Nottingham – steals from the poor – gives to the rich

23rd October 2018 / United Kingdom
Nottingham - steals from the poor - gives to the rich

Human rights campaigning organisation Liberty has called on Nottingham City Council to abandon plans which will penalise some of the city’s most vulnerable people – and anyone trying to help them.

The organisation responded to a consultation on the council’s proposed Public Space Protection Order (PSPO), which closed on Wednesday 3 October.

The council proposed a package of measures which ignore Home Office guidance by essentially banning homelessness – and then criminalise charitable acts in the city.

As drafted, the PSPO prohibits people from obstructing entrances or exits of buildings and hindering street cleaning operations or the free passage of pedestrians. It also bans asking others for money or other items, even when this is only implied by a person’s conduct. Whatever that means.

The combined effect of these bans would make it near-impossible for homeless people to avoid breaking the law.


The PSPO would also make it a criminal offence to distribute free matter – defined as “any item, material substance, object or thing” – effectively criminalising acts of kindness towards those in need.


If introduced, the PSPO would give police and council officers the power to issue on-the-spot penalties of up to £100. If unable to pay, those in breach could face prosecution and a fine of up to £1,000. One would have to ask that if a homeless person was unable to afford a £100 fine, why ould they suddenly be able to afford a fine ten times that amount.

Lara ten Caten, Lawyer for Liberty, said: “The council’s plans ignore Home Office guidance, inappropriately dismiss poverty as antisocial behaviour and will make it near-impossible for any homeless person to avoid breaking the law. They will punish some of the most vulnerable people in Nottingham, pushing them into the criminal justice system for trying to survive.

“The council may try to argue that their intention is not to criminalise homelessness – but that will be the effect of this PSPO regardless. They should be helping those in need – not outlawing acts of charity in a bid to airbrush their streets. We hope they will rethink these cruel and counter-productive plans.”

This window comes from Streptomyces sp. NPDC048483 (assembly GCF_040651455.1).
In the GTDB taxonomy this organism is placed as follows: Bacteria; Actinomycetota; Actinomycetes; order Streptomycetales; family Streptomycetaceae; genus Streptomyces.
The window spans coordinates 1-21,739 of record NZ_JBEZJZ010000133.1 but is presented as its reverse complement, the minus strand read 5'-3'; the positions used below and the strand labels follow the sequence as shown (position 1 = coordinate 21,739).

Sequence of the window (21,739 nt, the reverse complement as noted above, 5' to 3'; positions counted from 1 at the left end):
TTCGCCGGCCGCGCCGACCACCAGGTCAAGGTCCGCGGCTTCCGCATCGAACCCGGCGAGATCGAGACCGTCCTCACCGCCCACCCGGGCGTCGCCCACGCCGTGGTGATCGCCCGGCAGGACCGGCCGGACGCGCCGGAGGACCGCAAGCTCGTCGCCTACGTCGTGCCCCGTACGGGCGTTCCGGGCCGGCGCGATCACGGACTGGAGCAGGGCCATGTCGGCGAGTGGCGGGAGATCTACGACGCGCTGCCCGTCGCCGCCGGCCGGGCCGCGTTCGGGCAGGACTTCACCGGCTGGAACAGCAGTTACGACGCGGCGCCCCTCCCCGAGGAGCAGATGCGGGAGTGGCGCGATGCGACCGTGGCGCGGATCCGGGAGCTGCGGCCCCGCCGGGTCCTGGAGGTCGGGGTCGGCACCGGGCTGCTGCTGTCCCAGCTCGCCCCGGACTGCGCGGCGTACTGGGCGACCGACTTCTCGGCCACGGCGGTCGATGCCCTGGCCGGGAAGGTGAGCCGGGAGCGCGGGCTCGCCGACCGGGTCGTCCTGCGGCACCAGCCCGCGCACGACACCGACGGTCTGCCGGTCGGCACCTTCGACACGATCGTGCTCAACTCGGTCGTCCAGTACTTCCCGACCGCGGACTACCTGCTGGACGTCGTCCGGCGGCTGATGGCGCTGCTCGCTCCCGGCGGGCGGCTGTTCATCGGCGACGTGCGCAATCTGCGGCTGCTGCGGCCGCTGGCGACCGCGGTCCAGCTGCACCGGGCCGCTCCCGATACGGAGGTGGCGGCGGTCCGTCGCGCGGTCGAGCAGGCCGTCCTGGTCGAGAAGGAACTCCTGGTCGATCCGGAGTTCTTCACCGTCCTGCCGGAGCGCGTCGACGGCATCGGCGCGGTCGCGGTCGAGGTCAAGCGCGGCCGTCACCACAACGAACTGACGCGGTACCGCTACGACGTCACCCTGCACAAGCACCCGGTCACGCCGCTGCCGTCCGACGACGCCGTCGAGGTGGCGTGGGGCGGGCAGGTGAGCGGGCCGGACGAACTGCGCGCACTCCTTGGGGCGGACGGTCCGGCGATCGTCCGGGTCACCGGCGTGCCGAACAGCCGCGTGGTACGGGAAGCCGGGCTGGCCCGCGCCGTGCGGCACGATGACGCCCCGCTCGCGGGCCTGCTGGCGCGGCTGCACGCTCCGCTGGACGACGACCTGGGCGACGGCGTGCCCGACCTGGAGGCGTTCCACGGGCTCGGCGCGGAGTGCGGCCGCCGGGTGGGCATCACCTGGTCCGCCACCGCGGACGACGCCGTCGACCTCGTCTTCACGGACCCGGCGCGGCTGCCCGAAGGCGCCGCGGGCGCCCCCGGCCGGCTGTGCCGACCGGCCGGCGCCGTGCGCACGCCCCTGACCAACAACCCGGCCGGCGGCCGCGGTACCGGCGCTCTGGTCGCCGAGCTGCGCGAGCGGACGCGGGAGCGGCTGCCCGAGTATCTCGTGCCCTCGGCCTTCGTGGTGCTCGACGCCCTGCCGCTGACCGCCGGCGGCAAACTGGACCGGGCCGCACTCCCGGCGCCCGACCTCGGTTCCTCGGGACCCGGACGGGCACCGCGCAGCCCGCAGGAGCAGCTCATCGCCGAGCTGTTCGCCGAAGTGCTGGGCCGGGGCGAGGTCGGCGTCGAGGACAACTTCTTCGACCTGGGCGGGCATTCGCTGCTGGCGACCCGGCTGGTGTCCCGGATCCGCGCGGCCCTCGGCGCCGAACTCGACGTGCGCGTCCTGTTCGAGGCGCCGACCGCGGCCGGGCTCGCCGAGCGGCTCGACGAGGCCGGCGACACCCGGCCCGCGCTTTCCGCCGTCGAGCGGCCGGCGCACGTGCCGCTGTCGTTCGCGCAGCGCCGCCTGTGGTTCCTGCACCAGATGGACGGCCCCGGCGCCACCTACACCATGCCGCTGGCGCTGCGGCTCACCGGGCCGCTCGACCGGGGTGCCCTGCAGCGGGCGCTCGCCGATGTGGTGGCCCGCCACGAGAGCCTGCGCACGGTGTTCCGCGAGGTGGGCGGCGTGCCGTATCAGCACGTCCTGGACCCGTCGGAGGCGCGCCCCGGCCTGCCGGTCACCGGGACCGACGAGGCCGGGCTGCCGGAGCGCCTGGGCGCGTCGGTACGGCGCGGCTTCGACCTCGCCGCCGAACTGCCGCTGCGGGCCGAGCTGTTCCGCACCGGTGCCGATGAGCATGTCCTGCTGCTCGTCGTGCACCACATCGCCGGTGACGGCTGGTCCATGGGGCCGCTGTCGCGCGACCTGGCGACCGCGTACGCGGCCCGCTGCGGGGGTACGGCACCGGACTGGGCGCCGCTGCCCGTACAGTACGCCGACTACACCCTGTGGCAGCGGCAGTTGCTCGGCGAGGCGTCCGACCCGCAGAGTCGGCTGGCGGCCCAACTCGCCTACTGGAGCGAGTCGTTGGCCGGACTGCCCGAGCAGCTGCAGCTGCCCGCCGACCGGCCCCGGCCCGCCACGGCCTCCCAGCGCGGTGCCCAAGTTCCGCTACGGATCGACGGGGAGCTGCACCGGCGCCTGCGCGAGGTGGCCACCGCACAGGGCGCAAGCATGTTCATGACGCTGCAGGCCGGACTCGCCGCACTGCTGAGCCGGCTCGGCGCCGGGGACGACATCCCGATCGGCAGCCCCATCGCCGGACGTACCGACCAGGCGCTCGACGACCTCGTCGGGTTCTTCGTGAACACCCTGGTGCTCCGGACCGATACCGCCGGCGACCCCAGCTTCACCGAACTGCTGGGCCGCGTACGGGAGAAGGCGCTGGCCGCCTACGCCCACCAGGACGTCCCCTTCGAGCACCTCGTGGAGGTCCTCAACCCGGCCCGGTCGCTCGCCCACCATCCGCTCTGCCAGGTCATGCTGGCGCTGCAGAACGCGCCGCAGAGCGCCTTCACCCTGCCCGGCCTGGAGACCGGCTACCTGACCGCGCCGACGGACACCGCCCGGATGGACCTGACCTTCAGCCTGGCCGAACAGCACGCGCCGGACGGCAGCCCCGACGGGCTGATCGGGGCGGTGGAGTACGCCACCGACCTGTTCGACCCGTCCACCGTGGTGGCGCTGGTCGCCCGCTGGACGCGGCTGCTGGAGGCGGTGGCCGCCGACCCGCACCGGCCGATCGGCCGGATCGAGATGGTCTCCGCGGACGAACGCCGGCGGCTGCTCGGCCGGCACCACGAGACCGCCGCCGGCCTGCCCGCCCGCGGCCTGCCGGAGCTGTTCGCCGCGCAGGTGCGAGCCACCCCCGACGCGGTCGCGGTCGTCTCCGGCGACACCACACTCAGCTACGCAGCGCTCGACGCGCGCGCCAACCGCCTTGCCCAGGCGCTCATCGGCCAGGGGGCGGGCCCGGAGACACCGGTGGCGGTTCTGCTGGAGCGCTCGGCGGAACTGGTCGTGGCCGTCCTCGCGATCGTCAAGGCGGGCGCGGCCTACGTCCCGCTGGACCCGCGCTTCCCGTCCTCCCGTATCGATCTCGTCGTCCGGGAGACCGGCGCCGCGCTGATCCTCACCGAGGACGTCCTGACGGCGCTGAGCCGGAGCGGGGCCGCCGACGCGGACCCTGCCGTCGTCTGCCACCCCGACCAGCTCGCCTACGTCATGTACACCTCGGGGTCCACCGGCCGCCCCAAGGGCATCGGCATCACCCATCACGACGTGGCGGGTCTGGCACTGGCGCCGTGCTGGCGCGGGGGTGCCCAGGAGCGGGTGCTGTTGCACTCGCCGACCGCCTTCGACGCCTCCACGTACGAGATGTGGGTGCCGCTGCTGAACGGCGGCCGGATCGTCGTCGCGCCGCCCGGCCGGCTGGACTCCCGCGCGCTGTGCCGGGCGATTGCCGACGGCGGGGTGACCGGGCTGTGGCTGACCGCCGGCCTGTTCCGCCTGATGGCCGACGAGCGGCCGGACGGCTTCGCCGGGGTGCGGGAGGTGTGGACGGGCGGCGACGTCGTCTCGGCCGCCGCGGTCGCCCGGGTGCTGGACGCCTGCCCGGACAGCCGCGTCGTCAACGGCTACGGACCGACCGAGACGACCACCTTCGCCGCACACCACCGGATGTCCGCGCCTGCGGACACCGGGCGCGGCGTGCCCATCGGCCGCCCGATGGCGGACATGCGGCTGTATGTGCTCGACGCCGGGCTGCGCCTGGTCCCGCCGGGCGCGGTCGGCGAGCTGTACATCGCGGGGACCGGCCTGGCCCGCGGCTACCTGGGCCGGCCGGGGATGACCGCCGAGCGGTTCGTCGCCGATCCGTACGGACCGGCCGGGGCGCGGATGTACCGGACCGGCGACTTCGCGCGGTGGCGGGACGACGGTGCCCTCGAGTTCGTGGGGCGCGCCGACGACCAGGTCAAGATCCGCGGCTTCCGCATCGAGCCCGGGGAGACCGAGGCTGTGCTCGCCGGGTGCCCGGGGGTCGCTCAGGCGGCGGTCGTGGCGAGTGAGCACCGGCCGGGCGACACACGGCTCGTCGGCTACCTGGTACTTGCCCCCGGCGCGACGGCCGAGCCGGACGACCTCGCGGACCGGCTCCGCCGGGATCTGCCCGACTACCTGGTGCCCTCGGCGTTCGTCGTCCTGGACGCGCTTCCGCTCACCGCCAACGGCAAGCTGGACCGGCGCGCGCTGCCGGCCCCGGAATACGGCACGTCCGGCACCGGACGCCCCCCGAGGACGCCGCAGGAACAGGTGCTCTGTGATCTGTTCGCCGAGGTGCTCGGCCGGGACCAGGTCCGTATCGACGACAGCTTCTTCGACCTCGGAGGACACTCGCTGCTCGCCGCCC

SafeSubcribe/Instant Unsubscribe - One Email, Every Sunday Morning - So You Miss Nothing - That's It


Trying to ban poverty

Councils can use PSPOs to ban any activity they consider has a detrimental effect on the lives of those living in an area. Liberty is calling for the power to create PSPOs to be scrapped, arguing that they are far too widely drawn and ripe for misuse and abuse.

In December 2017, the Home Office issued guidance designed to stop councils using PSPOs to target homeless people – but the trend of local authorities doing so has continued throughout 2018.

Nottingham City Council’s proposals could see a homeless person issued with a fine or faced with criminal prosecution simply for being on the street. They could also be penalised if they are given money or food they did not even ask for – and the donor might suffer the same fate.

Liberty believes the draft PSPO if implemented, risks breaching residents’ fundamental rights, protected by the Human Rights Act. The Act requires the council not to behave in a way which would disproportionately affect people’s rights.

One should ask these officials about the worldwide recognition that Nottingham is known for – Robin Hood.  He happens to be a chap who as folklore would have it – robbed from the rich and gave to the poor, in fact, he robbed the very people who are attempting to outlaw being poor, whereas, these officials are doing the opposite.

The irony is lost on them!


At a time when reporting the truth is critical, your support is essential in protecting it.
Find out how

Related Articles:

The European Financial Review

European financial review Logo

The European Financial Review is the leading financial intelligence magazine read widely by financial experts and the wider business community.